– See more at: http://www.nami.org/Blogs/NAMI-Blog/February-2015/When-Mental-Illness-Enters-the-Family#sthash.KSRuHzCs.dpuf

Conference Presenters: Deadline for Proposals Extended to February 13th

0cb9926c-3944-4165-a01f-ea4e881410c0NAMI California’s 2015 Annual Conference will be returning to Newport Beach on August 21st through the 22nd.

NAMI California is seeking proposals for presentations for our upcoming conference. NAMI California highly encourages workshop applications that incorporate and address diverse communities through dynamic strategies and programs including:

  • Multimedia
  • Education/Training
  • Personal Stories
  • Advocacy
  • Diversity.

Below you will find a brief description of each of the categories. Applications can be found HERE.

You can send your completed proposal to conference@namica.org.

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This year NAMI California is excited to announce that its program will include 6 tracks for its attendees to choose from.

Transitional Aged Youth (T.A.Y.)

Workshops will focus on strategies and best practices for educators, early identification and intervention, and reducing stigma and discrimination for ages 18-24.

Criminal Justice

Workshops will focus on strategies around incorporating and partnering with the law enforcement, the Justice system, and other criminal justice sectors.

Strengthening NAMI

Workshops will focus on best practices in Board development, organizational financial management, and expanding access to NAMI education programs through technology.

Consumer and Family Engagement/Recovery practices

Workshops will focus on strengthening our voice as a unified organization of lived experiences, increase visibility and impact, and promote mental health wellness and recovery.

Advocacy

Workshops will focus on new and innovative ways to advocate, current policies and their impact on all levels (local, state and nation wide), and training tools to effectively utilize grassroots advocacy efforts.

Diversity

Workshops will be focused on strength-based approaches and best practices to engage diverse communities, increase access to programs and services, and reduce the stigma and discrimination among diverse populations.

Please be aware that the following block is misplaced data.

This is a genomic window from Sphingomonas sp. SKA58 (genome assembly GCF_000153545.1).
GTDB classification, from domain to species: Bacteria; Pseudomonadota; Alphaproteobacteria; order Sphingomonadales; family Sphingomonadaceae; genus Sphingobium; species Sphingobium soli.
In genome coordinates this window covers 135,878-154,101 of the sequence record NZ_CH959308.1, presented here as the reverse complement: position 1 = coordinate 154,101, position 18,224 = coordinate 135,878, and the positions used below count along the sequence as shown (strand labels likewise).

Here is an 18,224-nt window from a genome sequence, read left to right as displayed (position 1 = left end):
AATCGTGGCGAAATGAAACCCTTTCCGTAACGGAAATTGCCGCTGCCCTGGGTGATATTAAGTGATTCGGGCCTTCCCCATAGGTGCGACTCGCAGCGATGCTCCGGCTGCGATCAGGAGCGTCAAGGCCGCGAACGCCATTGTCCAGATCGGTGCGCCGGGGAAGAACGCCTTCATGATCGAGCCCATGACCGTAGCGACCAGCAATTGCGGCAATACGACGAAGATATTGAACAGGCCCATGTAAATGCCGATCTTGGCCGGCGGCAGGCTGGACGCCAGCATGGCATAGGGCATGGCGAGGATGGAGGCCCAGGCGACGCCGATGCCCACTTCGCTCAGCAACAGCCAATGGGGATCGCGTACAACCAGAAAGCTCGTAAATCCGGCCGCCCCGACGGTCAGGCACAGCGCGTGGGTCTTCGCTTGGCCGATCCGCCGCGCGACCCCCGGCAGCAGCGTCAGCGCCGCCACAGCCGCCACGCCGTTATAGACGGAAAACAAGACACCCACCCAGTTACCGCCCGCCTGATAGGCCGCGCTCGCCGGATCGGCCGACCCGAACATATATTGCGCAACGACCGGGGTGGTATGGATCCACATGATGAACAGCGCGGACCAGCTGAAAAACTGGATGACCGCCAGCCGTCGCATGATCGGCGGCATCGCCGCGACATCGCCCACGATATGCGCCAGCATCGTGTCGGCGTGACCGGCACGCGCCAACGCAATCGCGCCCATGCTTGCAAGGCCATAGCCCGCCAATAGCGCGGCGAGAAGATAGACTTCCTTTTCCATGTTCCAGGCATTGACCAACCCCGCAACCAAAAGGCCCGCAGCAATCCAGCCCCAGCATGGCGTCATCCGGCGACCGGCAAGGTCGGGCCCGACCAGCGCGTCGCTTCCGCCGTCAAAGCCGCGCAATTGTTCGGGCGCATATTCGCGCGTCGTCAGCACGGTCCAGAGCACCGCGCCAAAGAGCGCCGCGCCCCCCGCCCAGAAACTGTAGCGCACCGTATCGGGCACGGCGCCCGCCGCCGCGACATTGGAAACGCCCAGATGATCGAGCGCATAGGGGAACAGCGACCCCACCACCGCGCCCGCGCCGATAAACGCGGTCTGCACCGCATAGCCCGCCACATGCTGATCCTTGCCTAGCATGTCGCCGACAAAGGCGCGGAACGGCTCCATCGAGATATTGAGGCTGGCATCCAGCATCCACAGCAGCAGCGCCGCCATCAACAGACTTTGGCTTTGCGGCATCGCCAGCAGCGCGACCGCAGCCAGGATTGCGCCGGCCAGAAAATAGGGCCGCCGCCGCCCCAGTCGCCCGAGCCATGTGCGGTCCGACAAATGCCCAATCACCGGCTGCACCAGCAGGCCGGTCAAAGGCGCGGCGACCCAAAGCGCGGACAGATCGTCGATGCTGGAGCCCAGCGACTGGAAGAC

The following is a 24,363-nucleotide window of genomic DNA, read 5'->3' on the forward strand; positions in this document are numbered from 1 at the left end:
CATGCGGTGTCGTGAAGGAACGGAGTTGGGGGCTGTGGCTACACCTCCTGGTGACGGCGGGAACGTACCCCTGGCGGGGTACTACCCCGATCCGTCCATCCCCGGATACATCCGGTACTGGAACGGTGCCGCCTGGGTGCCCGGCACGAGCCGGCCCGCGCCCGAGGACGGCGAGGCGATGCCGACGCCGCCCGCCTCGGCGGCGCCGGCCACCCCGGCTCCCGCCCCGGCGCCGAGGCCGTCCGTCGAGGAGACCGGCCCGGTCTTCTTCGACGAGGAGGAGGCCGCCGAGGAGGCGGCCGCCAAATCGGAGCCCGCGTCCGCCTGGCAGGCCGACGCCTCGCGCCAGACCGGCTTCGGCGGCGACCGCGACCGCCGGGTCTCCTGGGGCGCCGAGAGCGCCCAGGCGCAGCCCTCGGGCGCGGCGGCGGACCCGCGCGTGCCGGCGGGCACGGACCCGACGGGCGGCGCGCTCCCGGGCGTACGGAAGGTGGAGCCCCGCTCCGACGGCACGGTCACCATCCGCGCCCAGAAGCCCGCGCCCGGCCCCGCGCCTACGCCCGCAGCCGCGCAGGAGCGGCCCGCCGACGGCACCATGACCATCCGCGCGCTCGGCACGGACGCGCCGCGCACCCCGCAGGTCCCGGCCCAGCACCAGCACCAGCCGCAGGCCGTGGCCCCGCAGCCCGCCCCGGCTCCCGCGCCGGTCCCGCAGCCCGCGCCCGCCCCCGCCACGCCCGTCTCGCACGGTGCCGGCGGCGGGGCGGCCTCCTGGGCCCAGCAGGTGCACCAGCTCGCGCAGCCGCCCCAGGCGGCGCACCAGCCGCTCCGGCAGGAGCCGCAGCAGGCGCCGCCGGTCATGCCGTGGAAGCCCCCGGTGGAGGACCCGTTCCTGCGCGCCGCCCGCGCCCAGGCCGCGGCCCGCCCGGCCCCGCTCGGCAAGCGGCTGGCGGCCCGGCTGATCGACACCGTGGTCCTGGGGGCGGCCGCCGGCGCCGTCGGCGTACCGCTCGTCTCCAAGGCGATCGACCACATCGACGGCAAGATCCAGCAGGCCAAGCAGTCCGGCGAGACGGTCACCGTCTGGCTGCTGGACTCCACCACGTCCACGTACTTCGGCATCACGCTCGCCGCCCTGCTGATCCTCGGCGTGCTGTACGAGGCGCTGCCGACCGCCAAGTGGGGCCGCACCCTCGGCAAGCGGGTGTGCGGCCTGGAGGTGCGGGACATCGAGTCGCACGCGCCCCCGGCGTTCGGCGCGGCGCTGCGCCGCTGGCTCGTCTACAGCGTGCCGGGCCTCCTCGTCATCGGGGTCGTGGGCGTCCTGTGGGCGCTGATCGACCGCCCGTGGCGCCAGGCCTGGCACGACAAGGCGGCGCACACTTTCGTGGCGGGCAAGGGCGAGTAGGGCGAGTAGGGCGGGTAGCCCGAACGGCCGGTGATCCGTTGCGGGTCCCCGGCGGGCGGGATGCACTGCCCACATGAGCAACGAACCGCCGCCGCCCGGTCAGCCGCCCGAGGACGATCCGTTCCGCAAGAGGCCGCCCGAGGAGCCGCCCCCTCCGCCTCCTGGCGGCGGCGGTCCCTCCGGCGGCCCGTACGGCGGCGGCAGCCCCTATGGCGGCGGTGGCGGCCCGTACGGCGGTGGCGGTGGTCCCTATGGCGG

Higher Rehospitalization Rates for Patients With Mental Disorders According to Study

Psychiatric illness may contribute to higher 30-day hospital readmission rates for patients with heart failure (HF), acute myocardial infarction (AMI), and pneumonia, according to a study of 160,169 patients served by 11 U.S. health systems.

From 2009 to 2011, about 21.7% of patients with psychiatric comorbidity went back to the hospital within 30 days of discharge, compared with 15.5% of those without such diagnoses, said Brian Ahmedany, Ph.D., L.M.S.W., of the Center for Health Policy and Health Services Research at the Henry Ford Health System in Detroit and colleagues in Psychiatric Services in Advance yesterday.

“Individuals with comorbid anxiety, dementia, and depression had higher rates of readmission than persons with no psychiatric comorbidity regardless of whether the index hospitalization was for HF, AMI, or pneumonia,” the researchers found. “[H]ealth systems should consider adding elements of mental health assessment, diagnosis, monitoring, and treatment to interventions to prevent 30-day all-cause hospital readmissions.”

Those elements might include psychiatric screening and evaluation, discharge planning that includes a mental health component, and follow-up for psychiatric conditions that includes outpatient treatment.

Ahmedany and colleagues noted that the gap in readmission rates between patients with and without psychiatric comorbidities shrank from 6.0% in 2009 to 4.1% in 2011. That was an encouraging trend but might be narrowed still further by adoption of interventions specifically designed for these conditions.

For more on the interface between psychiatric and general medical conditions, see the American Psychiatric Publishing book, Integrated Care: Working at the Interface of Primary Care and Behavioral Health, edited by Lori Raney, M.D.